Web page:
Frances (Ward) Honeycutt, B. S., 1998, Mass Communications, understands the phrase “global perspective” in a very unique way. In her position as Director of Global Business Development for POLARIS Laboratories® this TWU alumna sees the countries of the world through the eyes of the industries that make things run. Transportation, oil and gas, construction, power generation, industrial plants and marine industries are her customers. And yes, she is often the only female at the table or on site in these traditionally male industries. And yes, she works remotely from her home in Tulsa, OK.
As it turns out, Frances grew up living in and going to school in a number of countries in Europe. As an army brat we moved on average of every 18 months until I was 18 and attended TWU. I became accustomed to meeting new people because of the frequent moving. In total, she lived abroad for seven years in Germany, Wales, and London where Frances graduated from high school. I look back on those times now with a great deal of fondness because the bonds I made in the boarding school in London. Those are the greatest friendships I have today because we became each other’s “chosen family.”
Living abroad was the perfect training for the work that Frances does now. I immersed myself in the cultures and appreciated and respected the nuances that make us different. I couple the ability to communicate with anyone with the understanding that, while I am proud of my American heritage, I respect, understand and appreciate the perspective of other cultures from having lived abroad. I had no idea at the time that my upbringing was preparing me for my career, but I am so thankful that it did.
Between her junior and senior years in high school in London (where she attended a very small American high school for military dependents) she and her father toured colleges in Kansas, Oklahoma and Texas but all of them felt enormous and overwhelming. Her cousin had graduated from TWU some years prior and so her father suggested that they stop by the campus. It felt much more manageable to me, like I was going to be a part of a family as opposed to another number just filling a seat in a course. So, when I got back to London, I applied and was accepted!
Frances remembers Charles Orbison, a TWU professor in a writing class that she took. Charlie made classes fun and memorable. It would have been around 1996 and I remember him telling us that one day we would be reading news papers on portable flat computers instead of reading the paper version…wow, he was so right! Even the forward thinking Professor Orbison might be amazed at how Frances employs technology today to accomplish her work. Read on…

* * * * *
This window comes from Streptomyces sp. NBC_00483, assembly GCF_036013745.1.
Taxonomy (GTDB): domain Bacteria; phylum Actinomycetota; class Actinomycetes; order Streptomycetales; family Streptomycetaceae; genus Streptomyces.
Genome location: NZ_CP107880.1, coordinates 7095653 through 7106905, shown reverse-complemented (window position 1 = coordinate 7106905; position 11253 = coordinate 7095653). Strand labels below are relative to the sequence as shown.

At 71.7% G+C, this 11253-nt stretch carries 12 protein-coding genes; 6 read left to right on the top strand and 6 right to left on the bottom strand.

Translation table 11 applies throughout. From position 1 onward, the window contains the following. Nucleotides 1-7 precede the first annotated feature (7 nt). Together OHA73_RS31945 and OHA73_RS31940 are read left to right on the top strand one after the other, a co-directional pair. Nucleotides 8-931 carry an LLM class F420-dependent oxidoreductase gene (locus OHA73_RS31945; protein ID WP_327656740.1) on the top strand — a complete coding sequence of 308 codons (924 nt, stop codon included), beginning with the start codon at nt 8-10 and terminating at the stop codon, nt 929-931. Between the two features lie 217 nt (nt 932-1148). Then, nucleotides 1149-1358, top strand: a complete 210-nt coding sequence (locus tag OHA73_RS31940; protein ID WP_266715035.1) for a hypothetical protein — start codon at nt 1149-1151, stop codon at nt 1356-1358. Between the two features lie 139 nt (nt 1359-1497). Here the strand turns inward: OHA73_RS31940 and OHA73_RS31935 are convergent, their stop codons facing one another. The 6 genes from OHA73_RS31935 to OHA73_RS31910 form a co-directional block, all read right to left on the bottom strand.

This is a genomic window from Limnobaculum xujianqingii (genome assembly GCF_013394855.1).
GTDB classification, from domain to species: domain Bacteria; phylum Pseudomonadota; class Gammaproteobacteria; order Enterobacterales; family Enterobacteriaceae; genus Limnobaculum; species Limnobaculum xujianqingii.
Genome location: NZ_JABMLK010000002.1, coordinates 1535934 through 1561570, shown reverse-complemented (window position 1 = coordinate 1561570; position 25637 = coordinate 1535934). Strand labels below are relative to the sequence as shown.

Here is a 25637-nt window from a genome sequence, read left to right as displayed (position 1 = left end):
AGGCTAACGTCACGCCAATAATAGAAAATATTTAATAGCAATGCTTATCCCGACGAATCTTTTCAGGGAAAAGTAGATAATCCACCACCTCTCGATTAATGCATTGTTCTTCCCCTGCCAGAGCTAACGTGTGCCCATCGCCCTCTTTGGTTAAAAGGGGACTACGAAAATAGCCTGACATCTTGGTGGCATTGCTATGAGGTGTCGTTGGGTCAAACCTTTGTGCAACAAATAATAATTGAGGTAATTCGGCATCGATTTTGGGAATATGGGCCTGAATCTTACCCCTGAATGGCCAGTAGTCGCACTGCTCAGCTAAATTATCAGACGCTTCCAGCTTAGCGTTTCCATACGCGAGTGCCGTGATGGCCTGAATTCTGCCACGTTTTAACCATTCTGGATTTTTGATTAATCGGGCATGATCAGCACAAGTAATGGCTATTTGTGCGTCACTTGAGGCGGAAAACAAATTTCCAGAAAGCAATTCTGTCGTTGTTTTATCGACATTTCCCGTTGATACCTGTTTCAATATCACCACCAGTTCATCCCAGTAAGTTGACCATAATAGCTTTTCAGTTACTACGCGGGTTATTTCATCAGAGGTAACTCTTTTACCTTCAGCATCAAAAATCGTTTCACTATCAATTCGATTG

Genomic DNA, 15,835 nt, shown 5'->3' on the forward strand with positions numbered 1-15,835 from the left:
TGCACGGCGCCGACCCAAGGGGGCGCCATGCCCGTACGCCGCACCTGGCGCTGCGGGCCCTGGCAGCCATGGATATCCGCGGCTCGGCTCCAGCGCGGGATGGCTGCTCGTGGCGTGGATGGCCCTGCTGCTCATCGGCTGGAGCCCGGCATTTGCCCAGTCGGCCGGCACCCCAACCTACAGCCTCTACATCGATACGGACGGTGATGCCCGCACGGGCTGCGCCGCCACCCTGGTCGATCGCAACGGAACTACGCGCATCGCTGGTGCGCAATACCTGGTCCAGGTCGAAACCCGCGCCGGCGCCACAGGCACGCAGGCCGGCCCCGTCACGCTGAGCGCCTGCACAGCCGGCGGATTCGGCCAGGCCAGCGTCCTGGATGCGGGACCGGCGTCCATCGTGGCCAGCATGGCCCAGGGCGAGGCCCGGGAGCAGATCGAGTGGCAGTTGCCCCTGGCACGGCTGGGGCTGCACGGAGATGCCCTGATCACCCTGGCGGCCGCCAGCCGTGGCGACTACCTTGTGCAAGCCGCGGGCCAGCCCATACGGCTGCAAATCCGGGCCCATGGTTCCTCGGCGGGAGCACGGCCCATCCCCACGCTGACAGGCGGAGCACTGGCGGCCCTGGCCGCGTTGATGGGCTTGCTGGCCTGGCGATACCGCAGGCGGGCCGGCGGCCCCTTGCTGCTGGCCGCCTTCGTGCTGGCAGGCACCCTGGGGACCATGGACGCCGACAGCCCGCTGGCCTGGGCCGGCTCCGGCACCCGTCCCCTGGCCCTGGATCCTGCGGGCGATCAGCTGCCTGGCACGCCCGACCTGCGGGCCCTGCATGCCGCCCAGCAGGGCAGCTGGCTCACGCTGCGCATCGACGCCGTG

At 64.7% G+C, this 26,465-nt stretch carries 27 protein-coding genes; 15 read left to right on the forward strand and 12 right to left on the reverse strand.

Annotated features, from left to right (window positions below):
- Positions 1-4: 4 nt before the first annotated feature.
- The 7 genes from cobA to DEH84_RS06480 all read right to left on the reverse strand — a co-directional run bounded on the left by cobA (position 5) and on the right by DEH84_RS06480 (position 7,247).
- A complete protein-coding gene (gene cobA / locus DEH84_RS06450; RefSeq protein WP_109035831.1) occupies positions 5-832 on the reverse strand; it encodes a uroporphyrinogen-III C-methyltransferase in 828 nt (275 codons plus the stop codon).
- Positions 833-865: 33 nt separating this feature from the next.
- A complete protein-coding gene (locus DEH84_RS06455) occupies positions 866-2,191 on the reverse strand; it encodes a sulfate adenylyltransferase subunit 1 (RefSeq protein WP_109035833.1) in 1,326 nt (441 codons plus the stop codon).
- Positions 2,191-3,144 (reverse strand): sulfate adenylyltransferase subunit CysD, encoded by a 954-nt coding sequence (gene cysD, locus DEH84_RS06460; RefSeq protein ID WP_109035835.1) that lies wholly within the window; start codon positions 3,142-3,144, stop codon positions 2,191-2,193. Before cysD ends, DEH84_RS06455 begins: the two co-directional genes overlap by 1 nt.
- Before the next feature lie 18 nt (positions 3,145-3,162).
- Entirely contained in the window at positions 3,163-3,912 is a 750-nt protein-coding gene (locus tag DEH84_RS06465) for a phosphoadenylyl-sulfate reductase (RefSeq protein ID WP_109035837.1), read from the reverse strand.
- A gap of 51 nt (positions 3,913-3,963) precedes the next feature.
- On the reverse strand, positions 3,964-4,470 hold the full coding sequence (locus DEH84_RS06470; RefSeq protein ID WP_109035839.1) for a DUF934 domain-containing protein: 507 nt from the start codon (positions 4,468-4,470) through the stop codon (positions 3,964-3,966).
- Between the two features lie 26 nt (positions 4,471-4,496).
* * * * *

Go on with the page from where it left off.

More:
Upon graduation from TWU Frances took a position, and soon excelled, with PR Newswire in Dallas and Tulsa, OK. Her next position as Director of Conference and Seminars with Noria gave her exposure to the world of industrial lubricants, experience in planning and marketing large conferences as well as marketing and selling to a global audience.
Taken in 2012, this is Frances standing in the bucket of a wheel loader at MinExpo, an industry trade show.
In 2010, Frances, living in Tulsa, became the Marketing Manager for a products company based in Wisconsin. She began to utilize technology to become a remote employee. This is still her work model as she directs business development for POLARIS and its laboratories with customers world-wide all from her home base. There are several reasons this model works well for her. The nature of my business requires that there are many days in a month when my business hours are vastly different from the corporate office in Indiana. My schedule needs to be fluid on some days in order to meet the needs of my customers and my team. I could potentially have meetings with a customer in Bangladesh at midnight one day, followed by a meeting with my team in Poland at 6:00am the next day. I use many different types of media to communicate with my team and my customers including the traditional e-mail and phone to virtual web meetings and Skype.
But working remotely takes commitment to overcome the isolation and remain committed to the job at hand. You have to create an actual working space in your home that is separate from the living space. I also get “dressed and ready” every day. I have always subscribed to the philosophy that you need the dress the part and working from home is no exception. The remote workplace model also requires the trust of the company. My company had to trust that I would do the job I had been tasked to do when I joined the organization and ultimately they trust that I will give them 100% every day.
But the position also requires extensive, world wide travel. Shown here in Guatemala, Frances is photographed with a plant Maintenance Manager (left photo) and two of her sales managers for Central America. They are standing on the platform at a plant of the third largest sugar producer in Latin American. In the second photo on the right Frances is visiting a company in Italy, learning about a new, real-time diagnostic tool that monitors the oil condition and its application for stationary equipment from the product’s creators.
When asked about being in a position most often held by men, Frances has a simple philosophy. I just try to be myself. My knowledge of the market and the industry should speak for itself. My gender (or theirs) should not be part of the equation. I’m the only woman in the world that does what I do — Global Business Development for a used oil analysis laboratory and I am very proud of my accomplishments.
TWU is very proud of Frances’ accomplishments, too, and wishes her many more successful years in her profession!